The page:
These Horses Have Their Legs Covered In Caustic Substances For A ‘Sport’


The Tennessee Walking Horse breed is celebrated for its elegant, long stride and its sweet temperament.


These animals have been used in horse shows for many years, which unfortunately means they have also been faced with abuse for many years.


The most prized gait in these horses is known as the "Big Lick." It consists of an extremely high step, moving the legs in a completely unnatural way.



The process of obtaining this stride involves extreme suffering for these animals.


Trainers will often apply caustic substances, like diesel fuel or kerosene, to the horse's legs, and then wrap them up to let the chemicals 'cook in.'


horse_soring_3Source: HSUS


This is obviously extremely painful, but to make it worse, chains or weights are added afterwards, so that with every movement, the metal hits the raw burned skin, creating the exaggerated high step.


Many trainers also put stacked horseshoes on the animals, so that they are essentially wearing high heels.


horse_soring_2Source: HSUS


Soring has been outlawed by congress since the 1970s, but that hasn't stopped many trainers from using these techniques illegally.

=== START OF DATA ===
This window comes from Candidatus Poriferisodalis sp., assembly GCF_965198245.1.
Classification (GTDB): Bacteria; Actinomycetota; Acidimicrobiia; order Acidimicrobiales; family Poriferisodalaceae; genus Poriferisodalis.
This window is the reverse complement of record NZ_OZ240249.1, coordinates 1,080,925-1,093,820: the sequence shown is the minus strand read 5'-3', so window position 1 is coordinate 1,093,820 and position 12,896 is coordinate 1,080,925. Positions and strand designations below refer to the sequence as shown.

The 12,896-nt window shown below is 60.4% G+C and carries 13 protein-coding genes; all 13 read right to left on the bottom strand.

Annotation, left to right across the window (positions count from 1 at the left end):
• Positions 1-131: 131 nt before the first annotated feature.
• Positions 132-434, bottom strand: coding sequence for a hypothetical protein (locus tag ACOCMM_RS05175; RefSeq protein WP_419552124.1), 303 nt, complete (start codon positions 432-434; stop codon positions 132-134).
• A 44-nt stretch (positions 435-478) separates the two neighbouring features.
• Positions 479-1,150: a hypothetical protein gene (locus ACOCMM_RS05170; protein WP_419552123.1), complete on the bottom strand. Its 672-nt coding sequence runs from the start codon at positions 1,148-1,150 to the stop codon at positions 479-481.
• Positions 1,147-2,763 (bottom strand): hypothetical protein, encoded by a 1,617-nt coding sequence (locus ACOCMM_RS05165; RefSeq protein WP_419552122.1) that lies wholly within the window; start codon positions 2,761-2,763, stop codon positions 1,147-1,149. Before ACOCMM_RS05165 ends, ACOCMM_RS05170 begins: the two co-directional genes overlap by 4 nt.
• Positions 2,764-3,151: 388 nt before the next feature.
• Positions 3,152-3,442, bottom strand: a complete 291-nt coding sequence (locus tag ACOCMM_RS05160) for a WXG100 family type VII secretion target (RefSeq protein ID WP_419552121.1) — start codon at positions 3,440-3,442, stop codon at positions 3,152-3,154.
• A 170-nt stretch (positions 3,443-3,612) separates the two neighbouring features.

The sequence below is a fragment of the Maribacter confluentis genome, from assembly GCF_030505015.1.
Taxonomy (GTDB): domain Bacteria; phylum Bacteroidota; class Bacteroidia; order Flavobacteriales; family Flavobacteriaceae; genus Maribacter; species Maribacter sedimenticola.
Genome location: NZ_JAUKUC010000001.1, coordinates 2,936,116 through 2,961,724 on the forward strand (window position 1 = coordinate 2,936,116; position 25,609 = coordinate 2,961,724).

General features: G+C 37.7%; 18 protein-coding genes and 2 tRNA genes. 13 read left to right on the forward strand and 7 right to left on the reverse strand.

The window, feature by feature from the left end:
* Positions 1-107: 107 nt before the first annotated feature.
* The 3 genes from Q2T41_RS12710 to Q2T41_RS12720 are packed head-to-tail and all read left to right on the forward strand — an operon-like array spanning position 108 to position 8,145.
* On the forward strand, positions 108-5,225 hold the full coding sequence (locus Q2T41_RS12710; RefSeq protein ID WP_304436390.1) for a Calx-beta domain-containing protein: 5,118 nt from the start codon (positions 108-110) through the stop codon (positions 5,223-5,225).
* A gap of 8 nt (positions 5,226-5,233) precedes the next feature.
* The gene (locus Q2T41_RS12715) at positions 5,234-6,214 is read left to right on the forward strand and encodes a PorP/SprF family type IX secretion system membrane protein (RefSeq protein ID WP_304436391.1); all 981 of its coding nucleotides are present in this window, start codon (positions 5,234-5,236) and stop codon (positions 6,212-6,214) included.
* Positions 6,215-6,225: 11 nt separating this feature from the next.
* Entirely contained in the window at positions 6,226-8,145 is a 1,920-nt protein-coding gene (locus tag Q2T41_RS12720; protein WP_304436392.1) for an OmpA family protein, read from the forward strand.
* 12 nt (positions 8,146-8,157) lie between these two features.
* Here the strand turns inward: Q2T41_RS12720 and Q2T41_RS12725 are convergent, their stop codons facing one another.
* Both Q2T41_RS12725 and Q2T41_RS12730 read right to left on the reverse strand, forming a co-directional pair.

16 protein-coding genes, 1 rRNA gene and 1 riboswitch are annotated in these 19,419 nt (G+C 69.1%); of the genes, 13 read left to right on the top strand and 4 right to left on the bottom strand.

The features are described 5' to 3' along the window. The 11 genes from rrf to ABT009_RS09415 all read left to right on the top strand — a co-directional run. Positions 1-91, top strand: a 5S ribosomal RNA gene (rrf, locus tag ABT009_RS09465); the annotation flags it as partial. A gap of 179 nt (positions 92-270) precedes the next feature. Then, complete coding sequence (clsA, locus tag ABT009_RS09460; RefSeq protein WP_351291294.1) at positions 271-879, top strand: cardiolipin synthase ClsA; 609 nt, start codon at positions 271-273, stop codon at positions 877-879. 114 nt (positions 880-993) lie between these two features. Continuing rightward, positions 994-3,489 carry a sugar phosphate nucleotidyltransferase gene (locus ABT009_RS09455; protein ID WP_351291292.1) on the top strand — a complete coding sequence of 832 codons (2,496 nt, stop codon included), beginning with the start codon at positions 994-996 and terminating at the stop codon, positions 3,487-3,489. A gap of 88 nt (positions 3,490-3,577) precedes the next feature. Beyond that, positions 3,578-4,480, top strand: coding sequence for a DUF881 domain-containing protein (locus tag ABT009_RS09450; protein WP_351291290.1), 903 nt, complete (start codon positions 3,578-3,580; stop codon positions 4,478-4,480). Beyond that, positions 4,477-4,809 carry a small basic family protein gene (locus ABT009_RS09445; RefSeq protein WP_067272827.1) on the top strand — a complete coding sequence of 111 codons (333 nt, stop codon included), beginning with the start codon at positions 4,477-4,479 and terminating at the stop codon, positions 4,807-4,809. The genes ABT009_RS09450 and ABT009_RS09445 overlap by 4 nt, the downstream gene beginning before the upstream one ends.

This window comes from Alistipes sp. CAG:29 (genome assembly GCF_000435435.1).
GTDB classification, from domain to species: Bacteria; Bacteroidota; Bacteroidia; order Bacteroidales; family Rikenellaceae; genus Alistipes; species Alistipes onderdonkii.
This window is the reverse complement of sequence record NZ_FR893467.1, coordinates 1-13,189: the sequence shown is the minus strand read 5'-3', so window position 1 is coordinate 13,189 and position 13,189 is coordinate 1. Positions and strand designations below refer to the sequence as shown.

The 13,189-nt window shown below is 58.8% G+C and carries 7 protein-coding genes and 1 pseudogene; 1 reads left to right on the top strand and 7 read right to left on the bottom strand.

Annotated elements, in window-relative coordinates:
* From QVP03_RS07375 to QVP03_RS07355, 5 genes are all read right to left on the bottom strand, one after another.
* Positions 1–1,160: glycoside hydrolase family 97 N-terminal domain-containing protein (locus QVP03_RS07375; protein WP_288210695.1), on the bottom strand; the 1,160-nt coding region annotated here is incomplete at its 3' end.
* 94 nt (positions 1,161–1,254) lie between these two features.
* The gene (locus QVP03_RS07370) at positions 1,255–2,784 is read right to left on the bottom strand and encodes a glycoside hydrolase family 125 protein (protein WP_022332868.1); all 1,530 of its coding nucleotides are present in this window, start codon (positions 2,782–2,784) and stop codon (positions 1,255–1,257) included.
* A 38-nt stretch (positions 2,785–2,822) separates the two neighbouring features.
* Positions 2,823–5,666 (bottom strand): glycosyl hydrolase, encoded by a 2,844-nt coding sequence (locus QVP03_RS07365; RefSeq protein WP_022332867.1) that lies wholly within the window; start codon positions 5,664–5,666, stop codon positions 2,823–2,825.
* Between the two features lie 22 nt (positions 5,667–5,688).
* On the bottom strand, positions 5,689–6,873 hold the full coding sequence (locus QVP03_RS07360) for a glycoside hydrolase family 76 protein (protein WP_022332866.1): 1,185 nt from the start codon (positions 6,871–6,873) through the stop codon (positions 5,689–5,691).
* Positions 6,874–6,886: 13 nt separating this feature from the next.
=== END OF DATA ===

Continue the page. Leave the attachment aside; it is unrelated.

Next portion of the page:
Unfortunately, the USDA (United States Department of Agriculture) is severely underfunded, and they can't afford to send a representative to every show. They charge an independent inspector to check on the welfare of the animals, but too often they are bribed or interested in maintaining the status quo.


horse_soring_1Source: HSUS


The law requires every horse to be checked before competitions. Officials will shake the horses legs before they enter the ring to check if the horse reacts in pain and will also examine the legs for scarring.


Too avoid being caught, many trainers will put numbing agents on the horses legs before they are examined, as well as using spray paint or hair thickener to cover the markings on their legs.


horse_soring_4Source: HSUS


The Humane Society of the United States went undercover in several training facilities to gather evidence against the animal abusers inflicting this pain on the horses. Their work helped end the career of one trainer, costing him $75,000 in fines and three years probation.


You can watch their full reportage and undercover video below:



Just before leaving office, the Obama administration increased protections for the Tennessee Walking horses, including requiring non-federal inspectors to be certified veterinarians.


Talk to your local representatives, and tell them that you want continued protection under the new administration. And most importantly, do not support the cruel industry that takes advantage of these horses.


These incredible animals deserve our protection.


H/t: The Humane Society of the United States


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